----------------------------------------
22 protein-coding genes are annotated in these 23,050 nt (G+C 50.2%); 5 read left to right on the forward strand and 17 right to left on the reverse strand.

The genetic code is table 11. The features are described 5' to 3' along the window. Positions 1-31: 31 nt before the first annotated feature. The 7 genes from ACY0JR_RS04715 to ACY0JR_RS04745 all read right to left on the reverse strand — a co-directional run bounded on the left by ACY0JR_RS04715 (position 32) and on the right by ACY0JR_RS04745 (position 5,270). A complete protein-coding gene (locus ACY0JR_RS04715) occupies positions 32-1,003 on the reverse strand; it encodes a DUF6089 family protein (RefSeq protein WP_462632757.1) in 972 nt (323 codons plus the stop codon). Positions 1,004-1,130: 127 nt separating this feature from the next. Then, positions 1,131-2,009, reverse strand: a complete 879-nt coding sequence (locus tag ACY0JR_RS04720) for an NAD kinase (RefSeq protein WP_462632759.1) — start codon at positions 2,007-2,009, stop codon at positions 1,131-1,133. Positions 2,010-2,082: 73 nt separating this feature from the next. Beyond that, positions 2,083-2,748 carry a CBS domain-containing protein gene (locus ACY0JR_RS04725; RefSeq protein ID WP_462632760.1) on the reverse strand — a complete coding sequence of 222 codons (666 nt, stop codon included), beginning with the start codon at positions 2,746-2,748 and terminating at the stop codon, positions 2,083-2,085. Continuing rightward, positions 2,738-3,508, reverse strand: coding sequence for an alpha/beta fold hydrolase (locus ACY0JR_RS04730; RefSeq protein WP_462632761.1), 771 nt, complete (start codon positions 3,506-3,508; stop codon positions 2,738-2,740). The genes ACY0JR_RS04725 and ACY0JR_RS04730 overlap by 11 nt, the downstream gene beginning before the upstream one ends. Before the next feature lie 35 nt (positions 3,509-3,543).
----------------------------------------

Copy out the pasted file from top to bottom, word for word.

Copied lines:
22 protein-coding genes are annotated in these 23,050 nt (G+C 50.2%); 5 read left to right on the forward strand and 17 right to left on the reverse strand.

The genetic code is table 11. The features are described 5' to 3' along the window. Positions 1-31: 31 nt before the first annotated feature. The 7 genes from ACY0JR_RS04715 to ACY0JR_RS04745 all read right to left on the reverse strand — a co-directional run bounded on the left by ACY0JR_RS04715 (position 32) and on the right by ACY0JR_RS04745 (position 5,270). A complete protein-coding gene (locus ACY0JR_RS04715) occupies positions 32-1,003 on the reverse strand; it encodes a DUF6089 family protein (RefSeq protein WP_462632757.1) in 972 nt (323 codons plus the stop codon). Positions 1,004-1,130: 127 nt separating this feature from the next. Then, positions 1,131-2,009, reverse strand: a complete 879-nt coding sequence (locus tag ACY0JR_RS04720) for an NAD kinase (RefSeq protein WP_462632759.1) — start codon at positions 2,007-2,009, stop codon at positions 1,131-1,133. Positions 2,010-2,082: 73 nt separating this feature from the next. Beyond that, positions 2,083-2,748 carry a CBS domain-containing protein gene (locus ACY0JR_RS04725; RefSeq protein ID WP_462632760.1) on the reverse strand — a complete coding sequence of 222 codons (666 nt, stop codon included), beginning with the start codon at positions 2,746-2,748 and terminating at the stop codon, positions 2,083-2,085. Continuing rightward, positions 2,738-3,508, reverse strand: coding sequence for an alpha/beta fold hydrolase (locus ACY0JR_RS04730; RefSeq protein WP_462632761.1), 771 nt, complete (start codon positions 3,506-3,508; stop codon positions 2,738-2,740). The genes ACY0JR_RS04725 and ACY0JR_RS04730 overlap by 11 nt, the downstream gene beginning before the upstream one ends. Before the next feature lie 35 nt (positions 3,509-3,543).